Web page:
If putting up a fence sounds complicated, consider working with a professional game fence contractor. It is recommended that you still do the initial layout to give the game fence contractor an idea of what you have in mind. Do price comparisons whenever possible.
Invest in quality posts
A fence is only as strong as its posts, so it’s important to carefully think about what type of posts you’ll be using. Fence posts can be made from wood, steel, concrete, stone, plastic, or fiberglass; each has its own advantages and disadvantages. Wood is strong but deteriorates faster; steel is more long-lasting but not as strong. Concrete and stone posts are not readily available. Plastic is inexpensive but it does not hold up well. Fiberglass is strong and relatively affordable.
Clear the area
Clear out weeds, cut trees, or grade out dips and bumps before doing the layout. A well-cleared fence line is easier to maintain and increases the longevity of the fence. Encroaching weeds and brush holds moisture, making game fence material prone to rot, rust, or electrical issues.
A well-cleared fence line also makes the fence more visible to livestock inside, predators outside, and other wandering critters.
Clear out old, dilapidated fences. Do not be tempted to shore them up. This will end up being more expensive than building a fence from scratch.
Prepare the fence layout
Drive stakes into the ground where corners and gates should go. Doing this will help you decide where you really want the fence to be. This will also show you where each post needs to be installed.
In terms of durability and ease of installation, an ideal fence consists of straight runs joined at right angle corners.
From a maintenance standpoint, curved corners are easier to mow than angled ones. However, curves require extra bracing, which will add to your expenses. Moreover, curves reduce the size of the fenced area.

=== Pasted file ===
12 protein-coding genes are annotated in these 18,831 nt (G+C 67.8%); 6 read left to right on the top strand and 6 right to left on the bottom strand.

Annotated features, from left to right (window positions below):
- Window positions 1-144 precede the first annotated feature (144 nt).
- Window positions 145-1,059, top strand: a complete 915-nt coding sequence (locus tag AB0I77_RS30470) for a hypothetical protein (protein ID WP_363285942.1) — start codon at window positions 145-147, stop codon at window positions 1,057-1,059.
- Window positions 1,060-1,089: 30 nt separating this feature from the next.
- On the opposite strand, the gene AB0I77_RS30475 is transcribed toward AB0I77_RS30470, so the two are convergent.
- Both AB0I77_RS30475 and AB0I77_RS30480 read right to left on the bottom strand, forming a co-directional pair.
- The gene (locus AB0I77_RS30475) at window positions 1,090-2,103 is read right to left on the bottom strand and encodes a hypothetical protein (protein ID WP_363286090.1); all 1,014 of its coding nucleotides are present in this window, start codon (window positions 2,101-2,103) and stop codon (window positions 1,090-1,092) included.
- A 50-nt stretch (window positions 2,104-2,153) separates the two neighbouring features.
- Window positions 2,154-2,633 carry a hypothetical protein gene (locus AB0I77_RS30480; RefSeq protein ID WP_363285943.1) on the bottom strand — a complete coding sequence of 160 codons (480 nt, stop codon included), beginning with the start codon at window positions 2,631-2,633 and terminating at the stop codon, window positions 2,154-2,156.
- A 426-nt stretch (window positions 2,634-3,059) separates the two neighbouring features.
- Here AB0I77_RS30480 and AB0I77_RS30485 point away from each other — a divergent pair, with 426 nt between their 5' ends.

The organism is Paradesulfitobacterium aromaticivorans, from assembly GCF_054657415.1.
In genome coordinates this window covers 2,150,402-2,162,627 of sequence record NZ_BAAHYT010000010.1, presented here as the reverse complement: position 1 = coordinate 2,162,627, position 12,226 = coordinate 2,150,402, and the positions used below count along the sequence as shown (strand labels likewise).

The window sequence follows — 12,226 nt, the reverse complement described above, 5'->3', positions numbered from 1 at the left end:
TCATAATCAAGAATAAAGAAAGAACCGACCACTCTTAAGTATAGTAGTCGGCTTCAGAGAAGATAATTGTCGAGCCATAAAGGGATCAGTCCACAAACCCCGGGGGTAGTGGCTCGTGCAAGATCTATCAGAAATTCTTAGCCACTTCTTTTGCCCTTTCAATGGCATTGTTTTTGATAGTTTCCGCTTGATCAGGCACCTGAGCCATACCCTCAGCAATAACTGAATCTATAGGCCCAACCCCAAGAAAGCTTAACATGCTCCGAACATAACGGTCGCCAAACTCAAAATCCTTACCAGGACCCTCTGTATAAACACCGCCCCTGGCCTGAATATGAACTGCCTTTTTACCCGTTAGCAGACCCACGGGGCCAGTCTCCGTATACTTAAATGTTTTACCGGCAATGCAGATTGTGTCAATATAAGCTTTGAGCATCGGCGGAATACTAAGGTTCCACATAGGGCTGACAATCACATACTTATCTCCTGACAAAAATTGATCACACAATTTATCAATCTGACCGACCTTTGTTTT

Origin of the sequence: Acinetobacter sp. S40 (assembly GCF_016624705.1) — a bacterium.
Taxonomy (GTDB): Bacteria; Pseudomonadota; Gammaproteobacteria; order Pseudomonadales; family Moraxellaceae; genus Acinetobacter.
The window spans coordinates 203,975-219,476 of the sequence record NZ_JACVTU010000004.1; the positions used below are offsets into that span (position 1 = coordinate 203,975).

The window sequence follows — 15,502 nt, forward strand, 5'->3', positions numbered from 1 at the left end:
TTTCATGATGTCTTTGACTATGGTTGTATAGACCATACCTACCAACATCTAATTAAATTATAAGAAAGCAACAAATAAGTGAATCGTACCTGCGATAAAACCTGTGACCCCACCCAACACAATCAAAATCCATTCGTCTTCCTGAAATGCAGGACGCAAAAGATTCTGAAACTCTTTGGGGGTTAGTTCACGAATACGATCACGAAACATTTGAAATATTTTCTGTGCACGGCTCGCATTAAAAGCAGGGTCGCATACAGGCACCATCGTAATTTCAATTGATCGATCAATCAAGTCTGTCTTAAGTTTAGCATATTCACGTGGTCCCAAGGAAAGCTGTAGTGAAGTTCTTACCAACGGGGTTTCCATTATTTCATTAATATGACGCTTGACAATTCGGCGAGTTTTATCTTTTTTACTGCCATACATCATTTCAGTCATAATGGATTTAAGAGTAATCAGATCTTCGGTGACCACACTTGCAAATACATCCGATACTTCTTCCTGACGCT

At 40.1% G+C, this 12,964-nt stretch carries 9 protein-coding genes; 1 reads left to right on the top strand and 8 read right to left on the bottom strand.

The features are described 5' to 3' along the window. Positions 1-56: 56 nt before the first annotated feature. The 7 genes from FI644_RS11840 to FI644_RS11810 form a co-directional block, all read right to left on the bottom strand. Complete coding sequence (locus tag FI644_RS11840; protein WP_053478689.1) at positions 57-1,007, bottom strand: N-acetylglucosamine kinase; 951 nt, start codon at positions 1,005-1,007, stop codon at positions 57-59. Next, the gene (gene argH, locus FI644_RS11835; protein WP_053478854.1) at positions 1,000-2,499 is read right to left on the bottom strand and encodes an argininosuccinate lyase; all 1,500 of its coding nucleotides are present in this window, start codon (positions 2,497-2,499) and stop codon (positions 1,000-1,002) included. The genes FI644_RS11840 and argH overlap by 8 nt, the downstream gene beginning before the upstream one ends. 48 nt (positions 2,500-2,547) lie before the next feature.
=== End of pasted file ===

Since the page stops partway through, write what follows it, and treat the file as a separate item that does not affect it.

If you plan to put a fence along your property line, your neighbor might be willing to share with the maintenance costs. Get an agreement in writing, detailing all the specifics.
Make sure your proposed game fence does not interfere with underground structures such as septic tanks, cable lines, and pipes for water and gas.
Determine where the gates should be
Moving gate posts can be frustrating and time-consuming, so carefully consider where you want to install them. Set up gate posts in well-drained areas to avoid muddy conditions. Keep them out of erosion-prone paths.
Movement patterns can help determine where your gates should be. If you are fencing a pasture, a gate near the corner will encourage foot traffic to move along the fence. If you are confining livestock, a corner gate lets you drive animals along the fence and out.
Be diligent with maintenance
The frequency of game fence inspections will depend on the kind of fence you have. Rail or woven fences in open land need to be inspected as often as you need to mow the area; electric fences in a wooded property should be checked daily.
Be diligent with your maintenance efforts to keep your fences functional for as long as possible.
At the end of the day, always plan your fence based on the worst possible scenario that could occur. Building a strong, secure fence now will save you from costly repairs and livestock loss in the future.
Straight Shooter Game Fencing specializes in high-tensile game fencing. We work with property owners throughout the US to provide the best fencing installation, service, and fencing materials at competitive prices. Get in touch with us to know more.